Tuberculosis is a disease that dates as back as the Ancient Egyptian civilization of the Pharaohs. For its presence has been found in the preserved spines of the ancient Egyptian mummies. During the 18th and 19th century, an epidemic of this fearsome disease rampaged throughout North America and Europe, before Robert Koch the German microbiologist discovered the cause of tuberculosis in 1882. Following Robert Koch’s discovery, vaccine and effective drug treatment that was developed, led to the belief that this illness has been almost defeated. At a point of time, even the United Nations, suggested that TB (Tuberculosis) would get eliminated by 2025.
Nevertheless, the counts of the patients suffering from this disease started to rise in the US and worldwide in the mid-80s. In 1993 the WHO (World Health Organization) declared Tuberculosis as a global emergency. Although with proper diet and medications this disease is curable, but without proper treatment experts say that two third of the people suffering from TB will die.
There are two types of Tuberculosis:
In the latent TB cases, the TB bacteria remain in a dormant mode in the body. It doesn’t cause any symptoms of the disease and so is not contagious. However, the latent TB bacteria can become active any point of time. About one third of the world population is believed to have latent TB. Although there is only 10% chance that latent TB will get active, but people who have compromised immune system, have higher risks of triggering this latent disease. In active TB, the disease causing bacteria shows symptoms of TB and this illness is contagious. TB can affect all age groups in all parts of the global demography.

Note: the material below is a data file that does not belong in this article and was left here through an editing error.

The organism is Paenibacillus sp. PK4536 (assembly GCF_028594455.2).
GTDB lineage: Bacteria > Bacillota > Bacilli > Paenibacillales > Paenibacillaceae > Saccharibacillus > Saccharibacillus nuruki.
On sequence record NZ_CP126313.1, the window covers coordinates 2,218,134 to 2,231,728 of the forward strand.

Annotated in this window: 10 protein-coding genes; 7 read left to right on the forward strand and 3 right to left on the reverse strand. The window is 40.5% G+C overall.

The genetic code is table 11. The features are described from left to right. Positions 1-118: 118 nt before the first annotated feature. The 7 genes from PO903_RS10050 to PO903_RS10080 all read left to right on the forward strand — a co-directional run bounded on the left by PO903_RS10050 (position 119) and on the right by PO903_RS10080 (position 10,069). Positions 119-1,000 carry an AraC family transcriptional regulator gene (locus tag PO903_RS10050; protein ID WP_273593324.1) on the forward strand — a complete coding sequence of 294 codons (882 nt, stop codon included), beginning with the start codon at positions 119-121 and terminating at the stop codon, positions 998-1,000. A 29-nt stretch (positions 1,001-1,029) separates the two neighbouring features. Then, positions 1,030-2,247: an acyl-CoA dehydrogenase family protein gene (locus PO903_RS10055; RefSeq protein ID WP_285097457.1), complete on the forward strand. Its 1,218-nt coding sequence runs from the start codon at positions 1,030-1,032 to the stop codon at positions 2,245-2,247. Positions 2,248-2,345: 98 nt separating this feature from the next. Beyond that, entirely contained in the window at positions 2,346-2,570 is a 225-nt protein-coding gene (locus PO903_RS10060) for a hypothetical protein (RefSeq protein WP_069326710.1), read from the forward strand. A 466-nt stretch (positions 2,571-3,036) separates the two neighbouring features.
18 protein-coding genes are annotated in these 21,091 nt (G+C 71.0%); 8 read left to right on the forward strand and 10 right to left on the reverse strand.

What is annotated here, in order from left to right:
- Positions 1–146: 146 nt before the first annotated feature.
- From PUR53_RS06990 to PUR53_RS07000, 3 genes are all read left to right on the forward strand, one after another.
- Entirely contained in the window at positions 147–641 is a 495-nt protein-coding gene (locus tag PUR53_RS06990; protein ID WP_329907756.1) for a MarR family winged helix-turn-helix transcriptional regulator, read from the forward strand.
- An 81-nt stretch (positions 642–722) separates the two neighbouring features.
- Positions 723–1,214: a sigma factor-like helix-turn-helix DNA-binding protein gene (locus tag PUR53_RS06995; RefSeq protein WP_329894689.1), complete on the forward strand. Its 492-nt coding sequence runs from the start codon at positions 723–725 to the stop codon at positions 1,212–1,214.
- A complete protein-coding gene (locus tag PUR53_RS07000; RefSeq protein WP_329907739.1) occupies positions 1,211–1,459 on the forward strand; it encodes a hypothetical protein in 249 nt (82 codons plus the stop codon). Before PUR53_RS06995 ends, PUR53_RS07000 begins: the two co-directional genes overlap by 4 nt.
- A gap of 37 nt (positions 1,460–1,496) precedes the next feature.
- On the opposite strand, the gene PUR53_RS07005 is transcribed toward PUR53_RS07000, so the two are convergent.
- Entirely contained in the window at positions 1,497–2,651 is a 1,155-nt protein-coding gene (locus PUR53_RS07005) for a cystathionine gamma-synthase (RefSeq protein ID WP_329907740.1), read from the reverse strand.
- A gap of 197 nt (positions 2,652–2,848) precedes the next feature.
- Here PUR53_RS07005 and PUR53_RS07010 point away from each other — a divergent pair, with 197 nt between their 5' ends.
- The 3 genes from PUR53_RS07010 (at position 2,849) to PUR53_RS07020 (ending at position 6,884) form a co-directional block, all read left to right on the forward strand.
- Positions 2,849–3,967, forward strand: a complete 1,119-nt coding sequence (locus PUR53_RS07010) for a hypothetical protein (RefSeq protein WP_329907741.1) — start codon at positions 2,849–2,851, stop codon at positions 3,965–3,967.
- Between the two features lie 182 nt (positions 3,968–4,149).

TB is caused by Mycobacterium tuberculosis bacterium. This disease spreads through the air, when someone suffering from this disease sneezes, coughs, laughs, talks or spit. Although TB is contagious, but it is not easy to catch. However, the chances of getting infected with this disease is more from someone you work or live, rather than from a stranger. With people suffering from active TB, it take not more than two weeks to be non-contagious, if they are provided proper medications.
In most of the cases the common diagnostic test for detecting this disease is a skin test whereby a small injection of PPD tuberculin (which is an extract of the TB bacterium) is given below the inside forearm of the patient. The injection site is then checked after 2-3 days. If the site of the injection shows signs of red bump, gets swollen and hard, then it’s likely that the patient is suffering from TB. Apart from that, other tests which are also used for diagnosis of this disease are blood tests, x-ray of the patient’s chest, which are done along with the above mentioned skin test.